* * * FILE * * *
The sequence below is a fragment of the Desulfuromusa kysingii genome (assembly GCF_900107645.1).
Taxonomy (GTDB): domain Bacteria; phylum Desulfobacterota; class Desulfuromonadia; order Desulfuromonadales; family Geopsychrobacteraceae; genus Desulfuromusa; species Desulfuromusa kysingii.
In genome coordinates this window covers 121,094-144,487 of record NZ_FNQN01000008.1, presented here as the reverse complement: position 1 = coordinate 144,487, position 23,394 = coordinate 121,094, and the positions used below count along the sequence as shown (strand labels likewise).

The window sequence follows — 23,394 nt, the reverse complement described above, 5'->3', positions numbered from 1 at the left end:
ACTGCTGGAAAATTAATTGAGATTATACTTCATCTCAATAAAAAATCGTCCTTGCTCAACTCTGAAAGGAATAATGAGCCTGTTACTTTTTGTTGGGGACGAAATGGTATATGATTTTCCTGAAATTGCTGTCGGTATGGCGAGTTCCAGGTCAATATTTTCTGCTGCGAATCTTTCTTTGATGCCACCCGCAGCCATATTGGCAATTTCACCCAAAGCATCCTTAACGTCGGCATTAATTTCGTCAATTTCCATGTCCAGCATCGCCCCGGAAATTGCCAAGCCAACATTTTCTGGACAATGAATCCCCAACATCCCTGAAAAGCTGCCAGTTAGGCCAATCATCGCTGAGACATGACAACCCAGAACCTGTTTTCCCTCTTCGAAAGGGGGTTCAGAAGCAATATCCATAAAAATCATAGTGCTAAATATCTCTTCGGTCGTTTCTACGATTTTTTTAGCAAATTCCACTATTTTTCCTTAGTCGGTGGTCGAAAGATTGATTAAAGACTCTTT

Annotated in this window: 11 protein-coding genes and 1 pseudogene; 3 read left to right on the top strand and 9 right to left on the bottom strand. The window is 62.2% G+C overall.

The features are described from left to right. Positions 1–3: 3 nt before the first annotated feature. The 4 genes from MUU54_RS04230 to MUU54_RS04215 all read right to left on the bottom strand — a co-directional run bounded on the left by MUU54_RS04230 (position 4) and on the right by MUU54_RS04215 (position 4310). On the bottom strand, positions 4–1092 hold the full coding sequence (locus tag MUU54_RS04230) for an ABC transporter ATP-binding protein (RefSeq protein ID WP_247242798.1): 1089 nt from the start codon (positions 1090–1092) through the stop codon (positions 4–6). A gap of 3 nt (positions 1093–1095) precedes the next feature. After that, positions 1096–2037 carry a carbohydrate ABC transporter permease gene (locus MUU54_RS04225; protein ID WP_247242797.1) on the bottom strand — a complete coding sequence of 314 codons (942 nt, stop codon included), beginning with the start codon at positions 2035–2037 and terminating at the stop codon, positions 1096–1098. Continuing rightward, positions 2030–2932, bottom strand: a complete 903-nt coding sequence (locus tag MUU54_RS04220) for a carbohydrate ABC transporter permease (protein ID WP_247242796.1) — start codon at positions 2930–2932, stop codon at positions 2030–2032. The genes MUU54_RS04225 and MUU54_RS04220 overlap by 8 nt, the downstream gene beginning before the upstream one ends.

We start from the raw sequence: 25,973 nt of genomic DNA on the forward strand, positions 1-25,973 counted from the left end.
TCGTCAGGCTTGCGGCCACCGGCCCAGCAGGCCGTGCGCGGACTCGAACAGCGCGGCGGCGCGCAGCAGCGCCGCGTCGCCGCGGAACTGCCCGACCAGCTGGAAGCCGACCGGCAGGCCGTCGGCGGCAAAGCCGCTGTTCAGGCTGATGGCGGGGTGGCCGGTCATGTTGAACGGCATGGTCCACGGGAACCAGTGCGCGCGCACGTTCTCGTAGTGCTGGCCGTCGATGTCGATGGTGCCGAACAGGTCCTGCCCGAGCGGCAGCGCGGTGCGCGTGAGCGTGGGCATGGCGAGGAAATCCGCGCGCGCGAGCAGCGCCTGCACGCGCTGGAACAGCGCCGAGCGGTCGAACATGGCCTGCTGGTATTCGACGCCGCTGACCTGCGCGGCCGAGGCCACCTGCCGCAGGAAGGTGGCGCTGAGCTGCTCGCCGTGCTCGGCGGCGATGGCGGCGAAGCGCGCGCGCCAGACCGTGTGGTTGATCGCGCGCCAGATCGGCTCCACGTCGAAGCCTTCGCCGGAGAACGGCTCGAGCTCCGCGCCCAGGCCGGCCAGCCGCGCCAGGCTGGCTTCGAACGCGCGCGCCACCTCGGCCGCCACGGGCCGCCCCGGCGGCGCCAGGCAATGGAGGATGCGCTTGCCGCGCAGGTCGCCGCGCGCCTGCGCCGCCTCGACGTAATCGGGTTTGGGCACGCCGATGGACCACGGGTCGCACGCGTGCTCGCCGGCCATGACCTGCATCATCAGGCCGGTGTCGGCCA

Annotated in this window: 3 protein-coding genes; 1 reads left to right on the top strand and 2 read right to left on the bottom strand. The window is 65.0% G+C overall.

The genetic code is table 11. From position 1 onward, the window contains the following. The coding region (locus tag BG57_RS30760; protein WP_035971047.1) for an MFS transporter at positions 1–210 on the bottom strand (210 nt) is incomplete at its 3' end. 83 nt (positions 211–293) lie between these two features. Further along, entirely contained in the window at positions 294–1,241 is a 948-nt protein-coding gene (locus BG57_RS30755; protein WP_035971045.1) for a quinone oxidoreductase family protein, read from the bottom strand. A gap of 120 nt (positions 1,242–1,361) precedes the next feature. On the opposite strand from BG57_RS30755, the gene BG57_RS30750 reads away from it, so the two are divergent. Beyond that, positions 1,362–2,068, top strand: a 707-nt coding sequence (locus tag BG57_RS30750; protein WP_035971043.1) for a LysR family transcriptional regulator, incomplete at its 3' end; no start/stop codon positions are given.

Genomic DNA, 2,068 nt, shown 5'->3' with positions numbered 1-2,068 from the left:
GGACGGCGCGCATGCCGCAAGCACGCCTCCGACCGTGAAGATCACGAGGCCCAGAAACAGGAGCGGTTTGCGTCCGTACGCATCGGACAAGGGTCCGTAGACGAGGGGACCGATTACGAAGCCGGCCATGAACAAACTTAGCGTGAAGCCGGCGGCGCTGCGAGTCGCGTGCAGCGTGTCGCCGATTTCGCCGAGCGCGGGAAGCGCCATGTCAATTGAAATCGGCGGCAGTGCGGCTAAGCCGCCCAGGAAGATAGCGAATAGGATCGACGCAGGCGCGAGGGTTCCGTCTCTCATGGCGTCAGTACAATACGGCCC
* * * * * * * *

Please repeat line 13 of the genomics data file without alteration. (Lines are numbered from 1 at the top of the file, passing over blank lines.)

GGACGGCGCGCATGCCGCAAGCACGCCTCCGACCGTGAAGATCACGAGGCCCAGAAACAGGAGCGGTTTGCGTCCGTACGCATCGGACAAGGGTCCGTAGACGAGGGGACCGATTACGAAGCCGGCCATGAACAAACTTAGCGTGAAGCCGGCGGCGCTGCGAGTCGCGTGCAGCGTGTCGCCGATTTCGCCGAGCGCGGGAAGCGCCATGTCAATTGAAATCGGCGGCAGTGCGGCTAAGCCGCCCAGGAAGATAGCGAATAGGATCGACGCAGGCGCGAGGGTTCCGTCTCTCATGGCGTCAGTACAATACGGCCC